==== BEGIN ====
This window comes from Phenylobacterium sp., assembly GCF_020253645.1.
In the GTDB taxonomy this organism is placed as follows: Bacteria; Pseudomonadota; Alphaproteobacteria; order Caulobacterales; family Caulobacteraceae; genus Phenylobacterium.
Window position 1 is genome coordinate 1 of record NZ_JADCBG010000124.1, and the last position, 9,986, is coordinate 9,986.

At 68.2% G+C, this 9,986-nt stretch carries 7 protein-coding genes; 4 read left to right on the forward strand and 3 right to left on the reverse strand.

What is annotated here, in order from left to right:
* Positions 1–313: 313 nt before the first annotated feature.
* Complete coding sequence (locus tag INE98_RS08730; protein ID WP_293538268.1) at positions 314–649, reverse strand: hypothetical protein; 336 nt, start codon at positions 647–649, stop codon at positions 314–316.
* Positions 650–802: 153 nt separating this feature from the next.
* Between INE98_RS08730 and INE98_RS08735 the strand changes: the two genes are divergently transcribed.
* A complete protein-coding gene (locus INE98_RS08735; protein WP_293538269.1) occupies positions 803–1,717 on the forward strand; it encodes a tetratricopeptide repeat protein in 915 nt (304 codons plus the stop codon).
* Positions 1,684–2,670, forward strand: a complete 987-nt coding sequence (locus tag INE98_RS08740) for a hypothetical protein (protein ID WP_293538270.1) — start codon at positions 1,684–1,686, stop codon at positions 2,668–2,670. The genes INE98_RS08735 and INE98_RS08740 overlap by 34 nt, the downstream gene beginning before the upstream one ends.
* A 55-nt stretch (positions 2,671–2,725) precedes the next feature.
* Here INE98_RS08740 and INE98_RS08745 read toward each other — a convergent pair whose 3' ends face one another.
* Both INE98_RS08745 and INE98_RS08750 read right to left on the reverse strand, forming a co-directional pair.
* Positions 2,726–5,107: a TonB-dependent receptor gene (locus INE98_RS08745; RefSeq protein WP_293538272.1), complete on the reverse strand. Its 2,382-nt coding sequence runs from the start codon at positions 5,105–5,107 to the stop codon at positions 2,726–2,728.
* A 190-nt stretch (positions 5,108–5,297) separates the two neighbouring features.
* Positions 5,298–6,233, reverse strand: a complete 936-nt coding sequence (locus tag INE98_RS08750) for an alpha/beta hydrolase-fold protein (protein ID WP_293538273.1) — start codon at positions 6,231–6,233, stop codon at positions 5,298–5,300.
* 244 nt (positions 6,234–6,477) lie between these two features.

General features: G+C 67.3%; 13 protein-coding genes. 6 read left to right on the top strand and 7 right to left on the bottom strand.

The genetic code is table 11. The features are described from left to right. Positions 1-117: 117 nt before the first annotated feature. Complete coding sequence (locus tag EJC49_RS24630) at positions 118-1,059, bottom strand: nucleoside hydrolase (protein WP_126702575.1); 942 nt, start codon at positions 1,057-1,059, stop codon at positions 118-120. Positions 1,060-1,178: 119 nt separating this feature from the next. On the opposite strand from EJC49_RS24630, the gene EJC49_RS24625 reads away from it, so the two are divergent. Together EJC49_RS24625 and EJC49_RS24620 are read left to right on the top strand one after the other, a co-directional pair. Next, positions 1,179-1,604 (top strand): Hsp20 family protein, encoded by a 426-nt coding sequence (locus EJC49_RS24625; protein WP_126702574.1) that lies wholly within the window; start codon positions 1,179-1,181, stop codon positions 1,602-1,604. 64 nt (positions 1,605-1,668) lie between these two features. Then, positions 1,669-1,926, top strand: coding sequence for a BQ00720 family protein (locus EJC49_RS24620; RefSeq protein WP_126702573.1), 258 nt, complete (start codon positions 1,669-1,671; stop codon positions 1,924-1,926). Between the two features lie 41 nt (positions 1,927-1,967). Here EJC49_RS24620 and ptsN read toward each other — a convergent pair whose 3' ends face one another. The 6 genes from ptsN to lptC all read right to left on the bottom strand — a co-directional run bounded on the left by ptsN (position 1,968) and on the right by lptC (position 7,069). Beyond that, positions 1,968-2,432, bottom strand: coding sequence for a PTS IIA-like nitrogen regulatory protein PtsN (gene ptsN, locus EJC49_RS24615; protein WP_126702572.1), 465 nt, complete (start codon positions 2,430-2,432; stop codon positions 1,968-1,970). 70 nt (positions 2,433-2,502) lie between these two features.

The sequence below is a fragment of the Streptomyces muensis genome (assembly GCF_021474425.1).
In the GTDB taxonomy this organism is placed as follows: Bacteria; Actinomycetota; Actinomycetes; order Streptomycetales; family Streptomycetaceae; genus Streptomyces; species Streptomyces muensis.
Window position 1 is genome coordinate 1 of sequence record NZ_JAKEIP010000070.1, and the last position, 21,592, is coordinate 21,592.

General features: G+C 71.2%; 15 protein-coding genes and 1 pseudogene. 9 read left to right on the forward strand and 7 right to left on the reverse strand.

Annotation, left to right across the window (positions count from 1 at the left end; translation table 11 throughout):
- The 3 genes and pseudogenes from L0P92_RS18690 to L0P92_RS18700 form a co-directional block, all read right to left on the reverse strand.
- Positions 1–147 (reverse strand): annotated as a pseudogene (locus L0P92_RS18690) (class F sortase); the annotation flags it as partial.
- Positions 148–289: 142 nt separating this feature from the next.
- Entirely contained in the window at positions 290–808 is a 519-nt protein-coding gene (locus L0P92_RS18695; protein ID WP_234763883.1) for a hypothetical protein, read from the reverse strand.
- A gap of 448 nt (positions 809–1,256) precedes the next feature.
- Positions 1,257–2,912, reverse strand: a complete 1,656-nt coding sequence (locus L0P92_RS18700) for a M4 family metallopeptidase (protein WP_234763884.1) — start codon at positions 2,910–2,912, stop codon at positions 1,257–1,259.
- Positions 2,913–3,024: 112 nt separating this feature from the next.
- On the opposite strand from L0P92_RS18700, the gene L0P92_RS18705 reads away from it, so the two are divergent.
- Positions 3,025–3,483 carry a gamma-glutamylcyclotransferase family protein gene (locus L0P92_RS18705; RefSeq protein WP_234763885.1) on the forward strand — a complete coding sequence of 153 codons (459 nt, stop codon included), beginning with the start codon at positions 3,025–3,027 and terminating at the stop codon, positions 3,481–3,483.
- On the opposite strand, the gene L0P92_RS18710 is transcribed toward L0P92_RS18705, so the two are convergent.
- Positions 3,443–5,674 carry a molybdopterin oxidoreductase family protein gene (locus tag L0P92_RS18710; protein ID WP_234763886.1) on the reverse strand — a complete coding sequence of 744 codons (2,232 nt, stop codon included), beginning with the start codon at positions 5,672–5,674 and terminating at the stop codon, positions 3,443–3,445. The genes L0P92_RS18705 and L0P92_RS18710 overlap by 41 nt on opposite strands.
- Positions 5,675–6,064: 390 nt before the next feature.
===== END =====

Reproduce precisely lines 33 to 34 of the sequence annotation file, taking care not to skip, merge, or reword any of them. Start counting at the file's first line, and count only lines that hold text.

- On the opposite strand from L0P92_RS18700, the gene L0P92_RS18705 reads away from it, so the two are divergent.
- Positions 3,025–3,483 carry a gamma-glutamylcyclotransferase family protein gene (locus L0P92_RS18705; RefSeq protein WP_234763885.1) on the forward strand — a complete coding sequence of 153 codons (459 nt, stop codon included), beginning with the start codon at positions 3,025–3,027 and terminating at the stop codon, positions 3,481–3,483.